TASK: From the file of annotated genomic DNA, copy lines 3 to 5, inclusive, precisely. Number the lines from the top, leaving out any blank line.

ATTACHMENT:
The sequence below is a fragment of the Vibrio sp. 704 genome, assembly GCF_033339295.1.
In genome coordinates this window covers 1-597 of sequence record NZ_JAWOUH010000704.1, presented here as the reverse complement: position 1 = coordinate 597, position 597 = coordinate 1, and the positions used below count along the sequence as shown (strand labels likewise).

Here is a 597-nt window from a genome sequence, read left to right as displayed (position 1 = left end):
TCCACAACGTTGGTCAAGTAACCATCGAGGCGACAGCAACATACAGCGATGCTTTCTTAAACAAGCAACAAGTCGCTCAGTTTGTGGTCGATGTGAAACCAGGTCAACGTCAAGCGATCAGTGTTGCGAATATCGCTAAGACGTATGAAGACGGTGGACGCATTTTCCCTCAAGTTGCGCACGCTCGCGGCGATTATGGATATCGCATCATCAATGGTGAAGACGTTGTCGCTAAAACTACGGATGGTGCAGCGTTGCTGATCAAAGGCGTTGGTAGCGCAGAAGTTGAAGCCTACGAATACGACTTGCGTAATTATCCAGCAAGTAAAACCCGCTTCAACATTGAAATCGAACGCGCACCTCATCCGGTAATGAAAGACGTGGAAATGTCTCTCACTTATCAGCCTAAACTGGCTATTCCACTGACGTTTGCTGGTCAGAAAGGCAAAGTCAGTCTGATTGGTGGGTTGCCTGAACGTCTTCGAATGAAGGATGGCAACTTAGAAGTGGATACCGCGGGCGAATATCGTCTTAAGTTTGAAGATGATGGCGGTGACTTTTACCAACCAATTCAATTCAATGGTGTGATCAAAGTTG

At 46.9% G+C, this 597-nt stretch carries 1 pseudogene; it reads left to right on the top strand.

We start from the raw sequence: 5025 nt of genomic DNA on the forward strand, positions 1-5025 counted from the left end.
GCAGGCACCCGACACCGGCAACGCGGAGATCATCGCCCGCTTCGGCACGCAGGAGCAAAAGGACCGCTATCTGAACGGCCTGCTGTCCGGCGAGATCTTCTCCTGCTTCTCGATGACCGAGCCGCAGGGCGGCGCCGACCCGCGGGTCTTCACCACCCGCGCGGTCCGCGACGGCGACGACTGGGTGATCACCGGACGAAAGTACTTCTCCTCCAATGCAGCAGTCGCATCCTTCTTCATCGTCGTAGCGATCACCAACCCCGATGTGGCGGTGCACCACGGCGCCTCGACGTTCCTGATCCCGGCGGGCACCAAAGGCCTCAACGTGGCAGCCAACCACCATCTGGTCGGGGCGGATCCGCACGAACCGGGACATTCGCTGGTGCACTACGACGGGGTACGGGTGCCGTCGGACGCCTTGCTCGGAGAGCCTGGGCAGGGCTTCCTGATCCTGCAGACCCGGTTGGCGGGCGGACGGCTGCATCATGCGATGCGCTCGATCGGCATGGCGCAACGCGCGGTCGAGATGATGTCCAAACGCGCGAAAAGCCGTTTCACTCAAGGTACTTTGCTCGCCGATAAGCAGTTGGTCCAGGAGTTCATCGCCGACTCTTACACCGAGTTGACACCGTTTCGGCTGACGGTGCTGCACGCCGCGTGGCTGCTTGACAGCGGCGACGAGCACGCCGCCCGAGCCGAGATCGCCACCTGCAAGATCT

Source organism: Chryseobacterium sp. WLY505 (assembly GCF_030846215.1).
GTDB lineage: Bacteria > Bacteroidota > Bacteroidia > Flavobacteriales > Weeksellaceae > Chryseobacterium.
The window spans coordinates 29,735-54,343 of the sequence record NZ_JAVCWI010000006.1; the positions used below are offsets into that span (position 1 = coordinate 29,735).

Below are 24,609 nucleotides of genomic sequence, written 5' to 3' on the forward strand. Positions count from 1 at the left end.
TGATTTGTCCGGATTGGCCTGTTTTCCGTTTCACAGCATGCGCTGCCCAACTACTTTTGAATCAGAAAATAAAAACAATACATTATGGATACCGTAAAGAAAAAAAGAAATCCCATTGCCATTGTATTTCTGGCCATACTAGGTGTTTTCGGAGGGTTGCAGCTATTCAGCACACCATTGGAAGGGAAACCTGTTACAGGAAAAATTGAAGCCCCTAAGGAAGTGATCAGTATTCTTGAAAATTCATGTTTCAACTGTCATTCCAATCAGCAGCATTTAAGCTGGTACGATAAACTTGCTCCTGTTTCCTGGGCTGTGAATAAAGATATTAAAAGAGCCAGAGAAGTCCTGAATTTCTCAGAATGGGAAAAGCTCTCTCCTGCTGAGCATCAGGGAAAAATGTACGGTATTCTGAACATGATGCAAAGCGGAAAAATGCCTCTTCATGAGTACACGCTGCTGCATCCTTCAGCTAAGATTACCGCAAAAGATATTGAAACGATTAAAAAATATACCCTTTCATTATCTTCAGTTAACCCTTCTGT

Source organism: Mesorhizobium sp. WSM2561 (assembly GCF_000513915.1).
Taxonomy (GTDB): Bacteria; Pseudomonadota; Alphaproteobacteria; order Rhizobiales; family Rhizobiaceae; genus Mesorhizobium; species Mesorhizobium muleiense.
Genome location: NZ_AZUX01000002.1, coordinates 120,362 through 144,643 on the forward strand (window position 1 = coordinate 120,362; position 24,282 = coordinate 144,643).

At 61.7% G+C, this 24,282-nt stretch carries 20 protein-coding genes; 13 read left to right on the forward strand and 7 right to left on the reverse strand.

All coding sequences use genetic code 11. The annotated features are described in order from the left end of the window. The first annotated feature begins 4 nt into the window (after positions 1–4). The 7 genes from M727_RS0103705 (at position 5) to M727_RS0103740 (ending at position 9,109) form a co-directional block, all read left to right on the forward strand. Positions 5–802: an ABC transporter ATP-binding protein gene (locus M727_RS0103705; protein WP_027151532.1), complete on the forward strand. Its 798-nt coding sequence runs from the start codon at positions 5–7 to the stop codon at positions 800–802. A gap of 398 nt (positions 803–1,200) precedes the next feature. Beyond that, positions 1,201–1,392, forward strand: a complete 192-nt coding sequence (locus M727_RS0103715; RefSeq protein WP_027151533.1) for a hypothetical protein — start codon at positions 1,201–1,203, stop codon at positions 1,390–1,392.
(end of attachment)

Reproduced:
Here is a 597-nt window from a genome sequence, read left to right as displayed (position 1 = left end):
TCCACAACGTTGGTCAAGTAACCATCGAGGCGACAGCAACATACAGCGATGCTTTCTTAAACAAGCAACAAGTCGCTCAGTTTGTGGTCGATGTGAAACCAGGTCAACGTCAAGCGATCAGTGTTGCGAATATCGCTAAGACGTATGAAGACGGTGGACGCATTTTCCCTCAAGTTGCGCACGCTCGCGGCGATTATGGATATCGCATCATCAATGGTGAAGACGTTGTCGCTAAAACTACGGATGGTGCAGCGTTGCTGATCAAAGGCGTTGGTAGCGCAGAAGTTGAAGCCTACGAATACGACTTGCGTAATTATCCAGCAAGTAAAACCCGCTTCAACATTGAAATCGAACGCGCACCTCATCCGGTAATGAAAGACGTGGAAATGTCTCTCACTTATCAGCCTAAACTGGCTATTCCACTGACGTTTGCTGGTCAGAAAGGCAAAGTCAGTCTGATTGGTGGGTTGCCTGAACGTCTTCGAATGAAGGATGGCAACTTAGAAGTGGATACCGCGGGCGAATATCGTCTTAAGTTTGAAGATGATGGCGGTGACTTTTACCAACCAATTCAATTCAATGGTGTGATCAAAGTTG

At 46.9% G+C, this 597-nt stretch carries 1 pseudogene; it reads left to right on the top strand.